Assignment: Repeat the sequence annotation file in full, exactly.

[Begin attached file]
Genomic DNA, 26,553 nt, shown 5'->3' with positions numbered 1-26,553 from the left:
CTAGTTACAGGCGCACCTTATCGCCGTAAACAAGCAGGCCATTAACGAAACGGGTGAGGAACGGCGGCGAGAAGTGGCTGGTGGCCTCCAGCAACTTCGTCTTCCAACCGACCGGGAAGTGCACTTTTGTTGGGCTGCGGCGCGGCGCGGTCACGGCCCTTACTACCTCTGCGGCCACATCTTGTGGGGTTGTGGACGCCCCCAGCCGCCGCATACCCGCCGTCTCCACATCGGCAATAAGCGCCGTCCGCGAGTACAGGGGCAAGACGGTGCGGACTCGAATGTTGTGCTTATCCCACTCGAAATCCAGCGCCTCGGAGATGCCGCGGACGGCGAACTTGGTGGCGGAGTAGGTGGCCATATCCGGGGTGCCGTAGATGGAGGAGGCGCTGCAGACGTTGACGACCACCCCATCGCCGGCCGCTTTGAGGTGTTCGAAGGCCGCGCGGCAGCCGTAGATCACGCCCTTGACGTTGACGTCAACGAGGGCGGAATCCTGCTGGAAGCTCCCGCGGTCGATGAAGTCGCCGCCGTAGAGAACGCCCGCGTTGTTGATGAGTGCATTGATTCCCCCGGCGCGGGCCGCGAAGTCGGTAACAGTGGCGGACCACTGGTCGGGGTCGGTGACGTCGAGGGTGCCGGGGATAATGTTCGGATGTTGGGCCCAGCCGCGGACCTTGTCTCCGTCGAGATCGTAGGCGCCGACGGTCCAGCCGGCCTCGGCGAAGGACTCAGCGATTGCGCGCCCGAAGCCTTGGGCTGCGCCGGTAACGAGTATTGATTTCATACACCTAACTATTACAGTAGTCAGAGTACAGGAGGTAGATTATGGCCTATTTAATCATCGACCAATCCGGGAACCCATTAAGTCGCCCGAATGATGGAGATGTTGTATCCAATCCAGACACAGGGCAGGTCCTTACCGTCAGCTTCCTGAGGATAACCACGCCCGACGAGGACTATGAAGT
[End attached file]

Genomic DNA, 26,553 nt, shown 5'->3' with positions numbered 1-26,553 from the left:
CTAGTTACAGGCGCACCTTATCGCCGTAAACAAGCAGGCCATTAACGAAACGGGTGAGGAACGGCGGCGAGAAGTGGCTGGTGGCCTCCAGCAACTTCGTCTTCCAACCGACCGGGAAGTGCACTTTTGTTGGGCTGCGGCGCGGCGCGGTCACGGCCCTTACTACCTCTGCGGCCACATCTTGTGGGGTTGTGGACGCCCCCAGCCGCCGCATACCCGCCGTCTCCACATCGGCAATAAGCGCCGTCCGCGAGTACAGGGGCAAGACGGTGCGGACTCGAATGTTGTGCTTATCCCACTCGAAATCCAGCGCCTCGGAGATGCCGCGGACGGCGAACTTGGTGGCGGAGTAGGTGGCCATATCCGGGGTGCCGTAGATGGAGGAGGCGCTGCAGACGTTGACGACCACCCCATCGCCGGCCGCTTTGAGGTGTTCGAAGGCCGCGCGGCAGCCGTAGATCACGCCCTTGACGTTGACGTCAACGAGGGCGGAATCCTGCTGGAAGCTCCCGCGGTCGATGAAGTCGCCGCCGTAGAGAACGCCCGCGTTGTTGATGAGTGCATTGATTCCCCCGGCGCGGGCCGCGAAGTCGGTAACAGTGGCGGACCACTGGTCGGGGTCGGTGACGTCGAGGGTGCCGGGGATAATGTTCGGATGTTGGGCCCAGCCGCGGACCTTGTCTCCGTCGAGATCGTAGGCGCCGACGGTCCAGCCGGCCTCGGCGAAGGACTCAGCGATTGCGCGCCCGAAGCCTTGGGCTGCGCCGGTAACGAGTATTGATTTCATACACCTAACTATTACAGTAGTCAGAGTACAGGAGGTAGATTATGGCCTATTTAATCATCGACCAATCCGGGAACCCATTAAGTCGCCCGAATGATGGAGATGTTGTATCCAATCCAGACACAGGGCAGGTCCTTACCGTCAGCTTCCTGAGGATAACCACGCCCGACGAGGACTATGAAGT